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After the FiresThe Ecology of Change in Yellowstone National Park$
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Linda L. Wallace

Print publication date: 2004

Print ISBN-13: 9780300100488

Published to Yale Scholarship Online: October 2013

DOI: 10.12987/yale/9780300100488.001.0001

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PRINTED FROM YALE SCHOLARSHIP ONLINE (www.yale.universitypressscholarship.com). (c) Copyright Yale University Press, 2020. All Rights Reserved. An individual user may print out a PDF of a single chapter of a monograph in YSO for personal use.date: 07 August 2020

Elk Biology and Ecology Before and After the Yellowstone Fires of 1988

Elk Biology and Ecology Before and After the Yellowstone Fires of 1988

Chapter:
(p.117) Chapter 6 Elk Biology and Ecology Before and After the Yellowstone Fires of 1988
Source:
After the Fires
Author(s):

Francis J. Singer

Michael B. Coughenour

Jack E. Norland

Publisher:
Yale University Press
DOI:10.12987/yale/9780300100488.003.0006

This chapter describes Elk biology and ecology before and after the Yellowstone fires of 1988. Elk occupy an intermediate position in post-fire vegetal succession. The fires of 1988 in Yellowstone National Park provided a unique opportunity to study the effects of large-scale wildfire on one of the largest migratory Elk populations in North America. Several large, hot, fall fires burned about one-third of the 590,000 ha summer range and about one-quarter of the 134,000 ha winter range for Elk. It was predicted that the 1988 fires would alter elk distribution and habitat preferences, due to these changes in forages and forest cover. Elk would possibly avoid burned forests in the winter because these burned forests accumulate more snow than unburned forests and the snow will be more crusted from wind and diurnal thawing.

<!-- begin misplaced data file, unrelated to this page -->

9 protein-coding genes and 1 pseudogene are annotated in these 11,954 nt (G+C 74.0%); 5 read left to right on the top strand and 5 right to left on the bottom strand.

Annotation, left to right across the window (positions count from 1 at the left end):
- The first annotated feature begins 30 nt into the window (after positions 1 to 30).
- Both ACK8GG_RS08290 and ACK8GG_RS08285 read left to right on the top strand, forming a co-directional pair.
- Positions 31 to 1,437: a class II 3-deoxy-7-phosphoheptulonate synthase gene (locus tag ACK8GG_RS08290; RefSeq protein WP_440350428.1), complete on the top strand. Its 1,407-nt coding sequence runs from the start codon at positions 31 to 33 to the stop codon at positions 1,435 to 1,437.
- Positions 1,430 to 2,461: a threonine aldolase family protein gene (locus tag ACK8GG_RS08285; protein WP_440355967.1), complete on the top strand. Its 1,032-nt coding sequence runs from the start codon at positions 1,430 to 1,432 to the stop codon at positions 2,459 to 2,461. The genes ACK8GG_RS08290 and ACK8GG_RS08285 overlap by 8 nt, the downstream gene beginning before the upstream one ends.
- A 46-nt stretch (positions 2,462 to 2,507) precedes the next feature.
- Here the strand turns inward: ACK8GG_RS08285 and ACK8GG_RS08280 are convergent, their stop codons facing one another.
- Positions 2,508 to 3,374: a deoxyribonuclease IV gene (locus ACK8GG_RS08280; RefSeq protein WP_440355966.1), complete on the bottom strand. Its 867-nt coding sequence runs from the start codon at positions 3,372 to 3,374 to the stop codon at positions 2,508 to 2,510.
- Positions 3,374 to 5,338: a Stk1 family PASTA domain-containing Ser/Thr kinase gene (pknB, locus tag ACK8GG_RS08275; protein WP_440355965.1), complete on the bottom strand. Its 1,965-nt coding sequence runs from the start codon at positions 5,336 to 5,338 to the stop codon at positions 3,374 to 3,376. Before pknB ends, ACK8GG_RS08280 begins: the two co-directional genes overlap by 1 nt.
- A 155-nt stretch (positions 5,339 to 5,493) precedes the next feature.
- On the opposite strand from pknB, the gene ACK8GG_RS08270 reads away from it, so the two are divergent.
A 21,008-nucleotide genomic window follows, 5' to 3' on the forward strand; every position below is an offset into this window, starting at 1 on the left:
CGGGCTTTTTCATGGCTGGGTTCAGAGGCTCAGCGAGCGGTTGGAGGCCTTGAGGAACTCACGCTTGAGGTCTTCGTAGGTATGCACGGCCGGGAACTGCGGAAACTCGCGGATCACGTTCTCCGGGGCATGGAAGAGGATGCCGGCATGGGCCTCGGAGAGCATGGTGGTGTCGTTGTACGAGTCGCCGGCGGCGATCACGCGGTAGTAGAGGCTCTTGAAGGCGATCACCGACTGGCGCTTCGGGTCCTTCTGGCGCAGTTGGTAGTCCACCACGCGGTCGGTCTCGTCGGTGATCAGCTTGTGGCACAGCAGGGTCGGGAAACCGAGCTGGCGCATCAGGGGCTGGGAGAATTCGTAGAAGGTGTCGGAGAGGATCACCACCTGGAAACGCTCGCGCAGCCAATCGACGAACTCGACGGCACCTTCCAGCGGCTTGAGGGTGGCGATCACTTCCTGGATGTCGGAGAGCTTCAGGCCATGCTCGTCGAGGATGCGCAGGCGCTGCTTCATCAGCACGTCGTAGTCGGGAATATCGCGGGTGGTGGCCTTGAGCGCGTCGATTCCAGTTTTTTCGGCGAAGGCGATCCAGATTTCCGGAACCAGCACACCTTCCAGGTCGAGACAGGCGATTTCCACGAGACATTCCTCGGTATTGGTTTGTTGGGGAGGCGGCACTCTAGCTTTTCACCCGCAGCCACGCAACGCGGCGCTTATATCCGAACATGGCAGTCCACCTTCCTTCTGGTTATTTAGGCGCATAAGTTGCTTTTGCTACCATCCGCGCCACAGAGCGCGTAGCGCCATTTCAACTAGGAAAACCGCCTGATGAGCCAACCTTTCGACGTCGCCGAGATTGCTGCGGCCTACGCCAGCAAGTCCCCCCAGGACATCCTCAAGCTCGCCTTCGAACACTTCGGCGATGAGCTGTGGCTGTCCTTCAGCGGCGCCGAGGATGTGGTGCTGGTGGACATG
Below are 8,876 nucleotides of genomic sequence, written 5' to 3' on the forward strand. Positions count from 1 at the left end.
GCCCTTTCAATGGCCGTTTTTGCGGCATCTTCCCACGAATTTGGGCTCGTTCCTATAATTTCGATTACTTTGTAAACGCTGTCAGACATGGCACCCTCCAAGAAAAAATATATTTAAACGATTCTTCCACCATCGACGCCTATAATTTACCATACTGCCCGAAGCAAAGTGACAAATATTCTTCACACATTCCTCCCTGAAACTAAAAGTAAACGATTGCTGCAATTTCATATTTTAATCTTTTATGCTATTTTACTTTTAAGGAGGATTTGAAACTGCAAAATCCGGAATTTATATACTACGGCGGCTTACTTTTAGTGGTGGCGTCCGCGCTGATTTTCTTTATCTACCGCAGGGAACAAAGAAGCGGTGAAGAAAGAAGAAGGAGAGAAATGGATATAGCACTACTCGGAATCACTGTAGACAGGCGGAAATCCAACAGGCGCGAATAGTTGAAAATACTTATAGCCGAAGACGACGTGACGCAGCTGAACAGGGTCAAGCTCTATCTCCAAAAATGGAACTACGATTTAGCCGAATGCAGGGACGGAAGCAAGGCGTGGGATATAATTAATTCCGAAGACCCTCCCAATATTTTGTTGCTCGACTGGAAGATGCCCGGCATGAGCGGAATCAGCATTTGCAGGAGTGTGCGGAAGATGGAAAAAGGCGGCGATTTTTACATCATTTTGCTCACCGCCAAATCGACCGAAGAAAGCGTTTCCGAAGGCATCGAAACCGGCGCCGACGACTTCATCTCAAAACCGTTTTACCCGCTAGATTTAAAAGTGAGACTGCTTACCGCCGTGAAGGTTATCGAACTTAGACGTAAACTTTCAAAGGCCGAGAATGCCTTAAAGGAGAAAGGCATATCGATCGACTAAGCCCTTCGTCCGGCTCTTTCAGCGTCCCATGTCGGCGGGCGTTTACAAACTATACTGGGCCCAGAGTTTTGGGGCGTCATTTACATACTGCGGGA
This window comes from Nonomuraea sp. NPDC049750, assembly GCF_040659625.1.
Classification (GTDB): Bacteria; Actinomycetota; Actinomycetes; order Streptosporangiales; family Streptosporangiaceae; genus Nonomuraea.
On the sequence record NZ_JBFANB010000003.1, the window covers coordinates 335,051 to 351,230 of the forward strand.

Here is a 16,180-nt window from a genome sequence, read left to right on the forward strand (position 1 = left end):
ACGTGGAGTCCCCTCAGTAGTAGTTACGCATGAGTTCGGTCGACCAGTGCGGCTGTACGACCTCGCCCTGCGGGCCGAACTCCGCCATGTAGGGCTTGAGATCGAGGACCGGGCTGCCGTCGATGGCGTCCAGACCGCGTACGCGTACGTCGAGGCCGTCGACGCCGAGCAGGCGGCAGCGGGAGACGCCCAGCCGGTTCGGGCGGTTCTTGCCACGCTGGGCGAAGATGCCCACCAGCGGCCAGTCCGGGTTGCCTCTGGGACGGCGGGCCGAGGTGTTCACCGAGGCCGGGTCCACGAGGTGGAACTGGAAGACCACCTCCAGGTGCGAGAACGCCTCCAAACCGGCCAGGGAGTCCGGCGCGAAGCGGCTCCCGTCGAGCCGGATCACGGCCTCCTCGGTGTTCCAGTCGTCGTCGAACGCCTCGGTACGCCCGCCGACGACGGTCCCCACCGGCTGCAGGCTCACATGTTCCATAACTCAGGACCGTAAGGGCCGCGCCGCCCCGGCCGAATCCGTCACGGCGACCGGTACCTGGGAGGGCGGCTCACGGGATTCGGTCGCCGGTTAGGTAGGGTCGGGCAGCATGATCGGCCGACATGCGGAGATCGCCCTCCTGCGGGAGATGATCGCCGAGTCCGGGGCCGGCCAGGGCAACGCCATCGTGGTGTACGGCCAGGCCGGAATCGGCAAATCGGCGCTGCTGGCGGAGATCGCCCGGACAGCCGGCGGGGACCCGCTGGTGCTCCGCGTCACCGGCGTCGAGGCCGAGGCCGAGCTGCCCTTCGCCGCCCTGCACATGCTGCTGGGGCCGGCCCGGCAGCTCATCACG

Keywords:   Yellowstone National Park, Elk biology, vegetal succession, large-scale wildfire

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